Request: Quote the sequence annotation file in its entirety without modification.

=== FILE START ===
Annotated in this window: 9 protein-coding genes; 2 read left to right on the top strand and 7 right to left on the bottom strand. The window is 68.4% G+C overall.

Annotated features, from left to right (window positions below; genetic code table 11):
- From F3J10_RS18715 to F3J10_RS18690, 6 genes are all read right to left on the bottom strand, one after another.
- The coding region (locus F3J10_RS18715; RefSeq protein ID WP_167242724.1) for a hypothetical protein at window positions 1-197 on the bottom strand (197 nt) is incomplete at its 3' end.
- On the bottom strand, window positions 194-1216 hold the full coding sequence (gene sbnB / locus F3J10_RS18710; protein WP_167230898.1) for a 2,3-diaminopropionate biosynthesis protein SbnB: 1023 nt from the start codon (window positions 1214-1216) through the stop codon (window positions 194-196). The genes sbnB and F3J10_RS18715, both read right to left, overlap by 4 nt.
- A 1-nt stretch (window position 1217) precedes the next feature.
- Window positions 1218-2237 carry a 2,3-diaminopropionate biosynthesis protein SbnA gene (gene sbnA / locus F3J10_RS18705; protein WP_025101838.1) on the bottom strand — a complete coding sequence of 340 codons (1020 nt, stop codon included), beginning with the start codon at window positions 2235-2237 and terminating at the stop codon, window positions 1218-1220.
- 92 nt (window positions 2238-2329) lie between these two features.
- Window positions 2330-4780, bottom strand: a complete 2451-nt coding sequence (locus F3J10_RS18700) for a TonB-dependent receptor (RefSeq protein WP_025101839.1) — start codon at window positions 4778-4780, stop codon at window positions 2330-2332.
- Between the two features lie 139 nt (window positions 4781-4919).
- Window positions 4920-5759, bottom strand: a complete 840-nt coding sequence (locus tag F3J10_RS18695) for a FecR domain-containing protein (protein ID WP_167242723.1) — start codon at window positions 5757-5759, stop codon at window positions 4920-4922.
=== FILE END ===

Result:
Annotated in this window: 9 protein-coding genes; 2 read left to right on the top strand and 7 right to left on the bottom strand. The window is 68.4% G+C overall.

Annotated features, from left to right (window positions below; genetic code table 11):
- From F3J10_RS18715 to F3J10_RS18690, 6 genes are all read right to left on the bottom strand, one after another.
- The coding region (locus F3J10_RS18715; RefSeq protein ID WP_167242724.1) for a hypothetical protein at window positions 1-197 on the bottom strand (197 nt) is incomplete at its 3' end.
- On the bottom strand, window positions 194-1216 hold the full coding sequence (gene sbnB / locus F3J10_RS18710; protein WP_167230898.1) for a 2,3-diaminopropionate biosynthesis protein SbnB: 1023 nt from the start codon (window positions 1214-1216) through the stop codon (window positions 194-196). The genes sbnB and F3J10_RS18715, both read right to left, overlap by 4 nt.
- A 1-nt stretch (window position 1217) precedes the next feature.
- Window positions 1218-2237 carry a 2,3-diaminopropionate biosynthesis protein SbnA gene (gene sbnA / locus F3J10_RS18705; protein WP_025101838.1) on the bottom strand — a complete coding sequence of 340 codons (1020 nt, stop codon included), beginning with the start codon at window positions 2235-2237 and terminating at the stop codon, window positions 1218-1220.
- 92 nt (window positions 2238-2329) lie between these two features.
- Window positions 2330-4780, bottom strand: a complete 2451-nt coding sequence (locus F3J10_RS18700) for a TonB-dependent receptor (RefSeq protein WP_025101839.1) — start codon at window positions 4778-4780, stop codon at window positions 2330-2332.
- Between the two features lie 139 nt (window positions 4781-4919).
- Window positions 4920-5759, bottom strand: a complete 840-nt coding sequence (locus tag F3J10_RS18695) for a FecR domain-containing protein (protein ID WP_167242723.1) — start codon at window positions 5757-5759, stop codon at window positions 4920-4922.